Friday, September 23

Carbon offsets have serious issues. Is it even possible to fix them?


Thousands of companies have set net-zero targets, and many are using carbon offsets — for example, the payment to protect forests — to advance their claims to reduce emissions. Shell, for example, spent $26 million on things like tree-planting projects last year and plans to use nature for “mitigation.” 120 million Metric tons of carbon dioxide they emit annually by 2030.

In theory, these kinds of carbon offset programs — covering everything from additional forest financing to methane capture in landfills to improving sustainability in agriculture — sound like a good thing. But the system has some obvious flaws. “We Can’t Make Our Way Out of Climate Change,” John Oliver said on the last episode of “Climate Change.” last week tonight, who spent 23 minutes identifying some issues with compensation.

Carbon offsets have been around for decades, but the voluntary market swelled to $2 billion in 2021, four times the size of the previous year. They have serious limitations, starting with the fact that some companies, such as Shell, plan to use them instead of reducing their emissions. It’s also hard to prove that a particular offset project actually helps and hard to prove that the benefits will last – some forests that were protected by carbon offsets have already burned in wildfires, releasing carbon captured in the trees.

At the same time, there is an increase in efforts to improve the system, including new standards for how companies use carbon credits and new approaches to designing and measuring the offset programs themselves.

Compensation problem

It’s often hard to prove that offsets made something that wouldn’t have happened anyway, a factor called “incremental”. JPMorgan Chase, for example, Spent nearly 1 million dollars To help conserve a forest in Pennsylvania that has been a sanctuary for birds since the 1930s — and arguably, it wasn’t in great danger of widespread logging. The American Carbon Registry, the organization that verified carbon credits, says that since there were previously no restrictions on logging, the refuge may have switched to logging if it later needed the cash, since logging is common on nearby lands. Offset has added new legal protections, so registration can now only take place in a limited way. But it is difficult to model a counterfactual: what would have happened in the shelter if the offset program had not existed?

“Is it possible to design a system that really clearly creates additional credit?” says Freya Chai, project manager at Carbonplan, a nonprofit organization that studies the impact of climate action. It is also difficult, she says, to design a system that can sometimes not be manipulated by less rigorous organizations trying to sell carbon credits.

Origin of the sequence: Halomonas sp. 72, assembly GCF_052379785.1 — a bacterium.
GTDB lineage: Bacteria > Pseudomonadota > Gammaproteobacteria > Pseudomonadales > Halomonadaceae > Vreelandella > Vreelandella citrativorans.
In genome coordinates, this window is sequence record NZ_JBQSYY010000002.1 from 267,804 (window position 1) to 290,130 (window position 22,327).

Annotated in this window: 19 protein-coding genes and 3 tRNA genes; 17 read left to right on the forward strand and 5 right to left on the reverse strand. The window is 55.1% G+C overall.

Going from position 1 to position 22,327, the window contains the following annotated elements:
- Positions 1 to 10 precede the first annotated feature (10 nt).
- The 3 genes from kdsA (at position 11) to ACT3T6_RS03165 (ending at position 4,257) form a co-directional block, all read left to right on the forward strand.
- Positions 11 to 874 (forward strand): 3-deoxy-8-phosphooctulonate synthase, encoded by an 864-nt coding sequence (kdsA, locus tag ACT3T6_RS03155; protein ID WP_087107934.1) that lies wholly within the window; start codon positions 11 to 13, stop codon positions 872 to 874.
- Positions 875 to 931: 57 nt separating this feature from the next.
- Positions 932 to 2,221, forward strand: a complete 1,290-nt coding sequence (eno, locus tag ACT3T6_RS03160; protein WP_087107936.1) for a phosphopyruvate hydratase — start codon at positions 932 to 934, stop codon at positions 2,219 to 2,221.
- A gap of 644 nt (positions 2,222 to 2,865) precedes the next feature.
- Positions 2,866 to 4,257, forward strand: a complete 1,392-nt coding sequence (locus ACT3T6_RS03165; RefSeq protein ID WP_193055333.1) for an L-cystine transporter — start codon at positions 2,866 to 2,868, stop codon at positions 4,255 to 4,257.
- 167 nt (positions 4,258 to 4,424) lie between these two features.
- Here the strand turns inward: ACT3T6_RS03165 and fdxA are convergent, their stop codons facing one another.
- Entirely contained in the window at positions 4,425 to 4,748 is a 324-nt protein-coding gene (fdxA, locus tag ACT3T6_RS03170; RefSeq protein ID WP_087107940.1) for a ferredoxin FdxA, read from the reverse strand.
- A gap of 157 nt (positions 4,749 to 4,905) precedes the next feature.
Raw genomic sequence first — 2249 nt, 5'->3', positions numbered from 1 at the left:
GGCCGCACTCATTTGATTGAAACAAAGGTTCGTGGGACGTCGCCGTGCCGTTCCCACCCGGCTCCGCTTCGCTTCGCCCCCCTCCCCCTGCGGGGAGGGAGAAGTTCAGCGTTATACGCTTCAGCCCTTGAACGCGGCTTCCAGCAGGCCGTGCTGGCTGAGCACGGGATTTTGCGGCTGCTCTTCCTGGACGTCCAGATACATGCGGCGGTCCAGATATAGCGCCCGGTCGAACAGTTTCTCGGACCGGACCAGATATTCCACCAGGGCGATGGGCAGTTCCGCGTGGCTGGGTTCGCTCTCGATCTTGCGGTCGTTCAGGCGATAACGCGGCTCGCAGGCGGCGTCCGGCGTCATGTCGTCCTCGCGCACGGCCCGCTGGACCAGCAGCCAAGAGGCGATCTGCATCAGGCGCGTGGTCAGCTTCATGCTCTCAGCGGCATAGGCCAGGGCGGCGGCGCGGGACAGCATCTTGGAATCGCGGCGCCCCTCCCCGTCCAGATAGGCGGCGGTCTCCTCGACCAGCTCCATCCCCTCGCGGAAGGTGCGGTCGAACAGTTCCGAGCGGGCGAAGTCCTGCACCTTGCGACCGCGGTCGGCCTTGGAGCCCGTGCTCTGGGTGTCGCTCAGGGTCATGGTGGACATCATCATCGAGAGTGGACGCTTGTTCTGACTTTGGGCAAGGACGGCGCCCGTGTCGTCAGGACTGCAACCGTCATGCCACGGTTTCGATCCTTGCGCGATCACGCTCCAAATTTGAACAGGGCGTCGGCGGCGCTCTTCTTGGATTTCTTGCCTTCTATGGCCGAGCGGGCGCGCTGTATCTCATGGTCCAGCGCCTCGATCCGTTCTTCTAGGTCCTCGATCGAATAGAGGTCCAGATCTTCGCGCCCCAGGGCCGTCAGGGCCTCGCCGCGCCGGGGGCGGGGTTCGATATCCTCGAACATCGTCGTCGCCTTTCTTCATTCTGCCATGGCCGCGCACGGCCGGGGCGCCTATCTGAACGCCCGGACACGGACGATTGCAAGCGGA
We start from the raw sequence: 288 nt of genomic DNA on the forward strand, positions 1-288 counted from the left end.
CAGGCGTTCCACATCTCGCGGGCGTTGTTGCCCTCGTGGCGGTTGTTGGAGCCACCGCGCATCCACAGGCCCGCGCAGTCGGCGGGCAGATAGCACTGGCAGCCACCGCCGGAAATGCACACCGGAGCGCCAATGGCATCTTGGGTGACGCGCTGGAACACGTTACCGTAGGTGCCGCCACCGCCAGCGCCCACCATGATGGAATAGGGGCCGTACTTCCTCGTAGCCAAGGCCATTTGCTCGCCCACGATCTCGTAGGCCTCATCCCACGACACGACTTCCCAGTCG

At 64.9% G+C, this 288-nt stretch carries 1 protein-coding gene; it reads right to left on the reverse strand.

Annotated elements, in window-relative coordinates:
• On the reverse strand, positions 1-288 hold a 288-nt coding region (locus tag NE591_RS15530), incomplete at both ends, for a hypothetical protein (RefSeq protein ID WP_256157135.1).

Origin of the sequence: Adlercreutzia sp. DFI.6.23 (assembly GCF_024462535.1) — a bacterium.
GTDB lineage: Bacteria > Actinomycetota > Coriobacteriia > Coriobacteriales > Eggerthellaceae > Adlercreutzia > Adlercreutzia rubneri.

One study Of some voluntary compensation projects in the Amazon rainforest it did not find “significant evidence” that these projects actually slowed tree loss. else Analytics Of California’s $2 billion Forest Compensation Program it was found that 29% of reimbursements were overestimating climate benefits, meaning that polluters buying these credits got away with it. emitting more carbon dioxide.

The challenge is not limited to forests. a Worksheet Of the more than 1,000 wind farms in India that were financed with carbon credits, it found that at least 52% of the projects are very likely to be built even if carbon credits are not in place. While the number of studies that have found problems with the system is growing, there are few, if any, studies that prove that particular offset projects have had clear success. “I don’t see any examples of carbon offsetting programs that are working well,” says Raphael Callel, a professor of public policy at Georgetown University who co-authored the wind farm study.

It is also difficult to prove that the benefit from a particular project will continue. In forest programs, trees can be lost to wildfires or disease, or if proper protection is not in place, they may be logged later. Projects use “buffer pools” as insurance to protect excess trees in case some of them are lost. But the study In an insulated swimming pool in California, it was found that wildfires had already destroyed all the compensation that was supposed to last for the rest of the century. For the insulating complex to function, it must be designed differently, better taking into account the impact of climate change on forests.

There’s also an even bigger challenge: protecting the forest, and other non-permanent offsets, aren’t really equivalent to emissions from fossil fuels. Some programs, such as the California program, call the forest program “permanent” if it is meant to last a century. “There is great value judgment there…


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